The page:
The Ideal Gas Law is an equation of state for a gas, which describes the relationships among the four variables temperature (T), pressure (P), volume (V), and moles of gas (n). One modified form of the Ideal Gas equation is to involve the density (d) and molecular weight (M) instead of volume (V) and moles (n).
The mathematical form of the Ideal Gas Law is:
PV = nRT and n = m/MW and d = m/V
P - pressure
V - volume
n - number of moles
T - temperature
m - mass
d - dendity
MW - Molecular Weight
R - ideal gas constant. If the units of P, V, n and T are atm, L, mol and K, respectively, the value of R is 0.0821 L x atm/K x mol or 8.314 J/K x mol.
The density (d) of a gas is defined as
d = m / V
and the moles of a gas is:
n = m / MW
m is the mass of the gas, and
MW is the molecular weight.
Substituting the definitions to the original Ideal Gas equation, it becomes:
d = P x MW / (R x T)
When any three of the four quantities in the equation are known, the forth can be calculated. For example, we've known d, P and T, M can be:
MW = d x R x T / P
The force exerted per unit area of surface, typical pressure units are ATM, mmHg and kPa.
The measurement of space taken by a substance, it is length cubed, typical units are L, mL and m3.
A measure of the average kinetic energy of the particles in a sample of matter, expressed in terms of units or degrees designated on a standard scale. Typical units are K, F and C.
The mass of the object divided by its volume. Typical units are g/mL and kg/m3.
The formula weight of a compound is the sum of all the atomic weights of the elements present in the formula of the compound. Some text also refers it to formula mass. Typical unit is g/mol.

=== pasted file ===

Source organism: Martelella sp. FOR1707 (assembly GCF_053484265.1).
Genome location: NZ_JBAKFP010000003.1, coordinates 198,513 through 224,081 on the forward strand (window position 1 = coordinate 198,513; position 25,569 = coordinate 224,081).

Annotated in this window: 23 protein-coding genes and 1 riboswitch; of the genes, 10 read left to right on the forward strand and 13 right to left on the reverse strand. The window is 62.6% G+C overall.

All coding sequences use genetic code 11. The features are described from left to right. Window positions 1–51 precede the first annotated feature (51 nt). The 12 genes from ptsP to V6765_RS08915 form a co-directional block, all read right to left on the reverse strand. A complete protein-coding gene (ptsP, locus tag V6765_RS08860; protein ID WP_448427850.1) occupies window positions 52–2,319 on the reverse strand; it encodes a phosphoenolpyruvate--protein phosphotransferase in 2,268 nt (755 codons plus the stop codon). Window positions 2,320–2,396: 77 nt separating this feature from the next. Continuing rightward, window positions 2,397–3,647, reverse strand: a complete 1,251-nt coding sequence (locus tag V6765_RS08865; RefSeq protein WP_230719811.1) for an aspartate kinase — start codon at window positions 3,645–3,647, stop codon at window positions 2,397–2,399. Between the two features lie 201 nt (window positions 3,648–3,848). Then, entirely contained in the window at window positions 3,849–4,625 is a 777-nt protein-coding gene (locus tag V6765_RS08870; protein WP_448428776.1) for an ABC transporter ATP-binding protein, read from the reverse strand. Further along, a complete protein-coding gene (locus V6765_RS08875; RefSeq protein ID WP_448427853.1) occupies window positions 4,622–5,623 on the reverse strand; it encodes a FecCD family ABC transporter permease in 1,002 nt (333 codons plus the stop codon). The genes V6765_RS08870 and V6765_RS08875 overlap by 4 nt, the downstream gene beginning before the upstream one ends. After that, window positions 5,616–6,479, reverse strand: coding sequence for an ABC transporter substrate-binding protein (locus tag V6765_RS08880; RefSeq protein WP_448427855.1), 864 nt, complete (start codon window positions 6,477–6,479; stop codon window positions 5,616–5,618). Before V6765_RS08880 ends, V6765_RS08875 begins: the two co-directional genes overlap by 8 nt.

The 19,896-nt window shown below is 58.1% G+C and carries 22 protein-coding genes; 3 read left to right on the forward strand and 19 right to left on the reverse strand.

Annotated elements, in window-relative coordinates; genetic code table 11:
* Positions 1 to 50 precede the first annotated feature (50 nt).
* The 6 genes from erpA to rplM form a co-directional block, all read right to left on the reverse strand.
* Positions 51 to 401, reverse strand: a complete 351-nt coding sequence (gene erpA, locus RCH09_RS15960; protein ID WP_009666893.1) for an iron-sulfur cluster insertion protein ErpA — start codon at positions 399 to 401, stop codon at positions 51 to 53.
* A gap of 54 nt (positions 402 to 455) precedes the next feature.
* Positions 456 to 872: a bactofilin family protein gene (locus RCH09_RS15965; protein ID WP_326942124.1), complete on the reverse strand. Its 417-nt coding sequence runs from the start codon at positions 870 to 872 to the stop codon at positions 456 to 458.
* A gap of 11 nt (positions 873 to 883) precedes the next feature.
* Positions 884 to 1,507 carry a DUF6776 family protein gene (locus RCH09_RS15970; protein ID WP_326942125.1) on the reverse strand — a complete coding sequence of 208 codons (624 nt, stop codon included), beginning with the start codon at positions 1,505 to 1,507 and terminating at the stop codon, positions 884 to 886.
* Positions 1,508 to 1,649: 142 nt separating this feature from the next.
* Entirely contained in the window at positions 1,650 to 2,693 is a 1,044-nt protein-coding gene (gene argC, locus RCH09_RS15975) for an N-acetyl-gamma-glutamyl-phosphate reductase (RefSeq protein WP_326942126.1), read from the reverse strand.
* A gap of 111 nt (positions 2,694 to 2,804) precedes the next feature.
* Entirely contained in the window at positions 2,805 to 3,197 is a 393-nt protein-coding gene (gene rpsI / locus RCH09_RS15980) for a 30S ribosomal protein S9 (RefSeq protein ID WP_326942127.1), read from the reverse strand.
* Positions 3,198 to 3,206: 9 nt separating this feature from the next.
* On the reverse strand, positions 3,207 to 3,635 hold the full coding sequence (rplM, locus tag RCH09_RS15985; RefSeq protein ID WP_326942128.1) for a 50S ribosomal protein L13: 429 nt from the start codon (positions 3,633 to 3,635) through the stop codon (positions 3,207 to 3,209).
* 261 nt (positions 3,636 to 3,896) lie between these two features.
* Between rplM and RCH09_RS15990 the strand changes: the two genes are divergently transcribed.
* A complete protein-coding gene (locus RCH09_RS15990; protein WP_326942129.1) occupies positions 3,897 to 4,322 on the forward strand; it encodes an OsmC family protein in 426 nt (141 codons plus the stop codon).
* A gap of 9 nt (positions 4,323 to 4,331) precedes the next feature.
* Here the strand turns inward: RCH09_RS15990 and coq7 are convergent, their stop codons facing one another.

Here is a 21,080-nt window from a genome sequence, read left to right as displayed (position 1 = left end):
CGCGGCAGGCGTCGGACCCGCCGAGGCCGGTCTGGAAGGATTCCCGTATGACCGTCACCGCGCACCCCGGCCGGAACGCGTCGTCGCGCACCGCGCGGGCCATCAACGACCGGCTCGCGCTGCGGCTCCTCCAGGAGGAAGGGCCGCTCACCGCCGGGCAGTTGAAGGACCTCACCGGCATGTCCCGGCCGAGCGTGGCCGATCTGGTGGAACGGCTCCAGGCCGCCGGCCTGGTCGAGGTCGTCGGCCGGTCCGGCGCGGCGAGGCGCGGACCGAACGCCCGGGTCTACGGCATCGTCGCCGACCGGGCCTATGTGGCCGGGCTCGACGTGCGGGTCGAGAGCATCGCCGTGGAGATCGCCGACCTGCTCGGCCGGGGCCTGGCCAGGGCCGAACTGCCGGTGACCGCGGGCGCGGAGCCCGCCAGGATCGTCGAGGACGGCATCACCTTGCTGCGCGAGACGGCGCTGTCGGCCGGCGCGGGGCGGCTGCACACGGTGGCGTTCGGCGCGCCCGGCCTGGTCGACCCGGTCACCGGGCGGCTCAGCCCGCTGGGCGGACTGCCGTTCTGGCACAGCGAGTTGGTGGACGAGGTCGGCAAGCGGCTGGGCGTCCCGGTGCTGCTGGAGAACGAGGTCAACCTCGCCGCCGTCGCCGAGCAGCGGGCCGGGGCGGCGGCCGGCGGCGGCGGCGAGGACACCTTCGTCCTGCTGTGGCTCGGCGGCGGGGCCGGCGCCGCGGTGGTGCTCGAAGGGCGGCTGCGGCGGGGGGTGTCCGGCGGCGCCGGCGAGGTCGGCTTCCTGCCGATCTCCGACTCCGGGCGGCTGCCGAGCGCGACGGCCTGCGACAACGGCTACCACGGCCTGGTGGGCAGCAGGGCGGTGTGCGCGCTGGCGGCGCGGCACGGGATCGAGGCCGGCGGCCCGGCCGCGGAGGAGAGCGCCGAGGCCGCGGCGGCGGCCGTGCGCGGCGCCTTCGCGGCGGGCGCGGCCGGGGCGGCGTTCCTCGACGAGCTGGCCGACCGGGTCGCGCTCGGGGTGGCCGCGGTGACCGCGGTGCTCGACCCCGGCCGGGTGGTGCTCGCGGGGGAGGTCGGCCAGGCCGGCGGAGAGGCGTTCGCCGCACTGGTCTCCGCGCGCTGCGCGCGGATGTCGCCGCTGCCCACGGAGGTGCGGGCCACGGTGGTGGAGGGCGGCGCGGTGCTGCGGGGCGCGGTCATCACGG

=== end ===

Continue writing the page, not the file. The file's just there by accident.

Mass is the amount of a substance in grams, also called weight.
The constant that appears in the ideal gas equation (PV=nRT). It is usually expressed as 0.08206 L x atm/K x mol or 8.314 J/K x mol.
The number of moles of solute dissolved in one kilogram of solvent.
The number of moles of solute in one liter of solution.
Using this equation of MW = d x R x T / P, calculate any one of four quantities (P, V, n, T) if given three.
In addition to the problem solving module, the "Show Work" is also displayed along with the solution to illustrate the step-by-step guide in how your problem has been solved.
This module is to compute any one of the four variables of a gas in the known other three according to the Gas Law equation.
This is one step process, enter the known data and press Calculate to output the unknowns.
1. Select Ideal Gas Law with Density link from the front page or Ideal Gas with Density tab from the Gases module. The Input and Output screen appears.
2. In the Input area, enter the known quantities with a proper significant figure. Select the units associated with the input.
You do not have to enter the molecular weight, if preferred, you can enter the molecular formula instead. See the next section in how to input a formula. The way to input formula is consistent throughout the entire program.
3. Click Calculate to output the answer.
4. The Show Work area on the right shows you step-by-step how your problem has been solved.
To start a new problem, click Reset. All Input fields will be cleared. Follow Step 1-3 again.
In this program, entering text for molecular formula and chemical equation is rather straight-forward with relatively free style. The program follows chemist's rules, as appeared in chemistry text books. Here are the detailed instruction for entering a formula:
Formula is input as is, element symbols should start with capital letter and follow by low-case letter if dual-letter elements (e.g. for sodium, Na is correct, but NA, nA or na is not acceptable).
Subscription or superscription is entered by typing the upper(subscript)/lower(superscript) arrow keys on the keyboard.(e.g. for SO42-, the keystroke sequence is <S>-<O>-<Down-Arrow>-<4>-<Up-Arrow>-<2>-<Up-Arrow>-<->.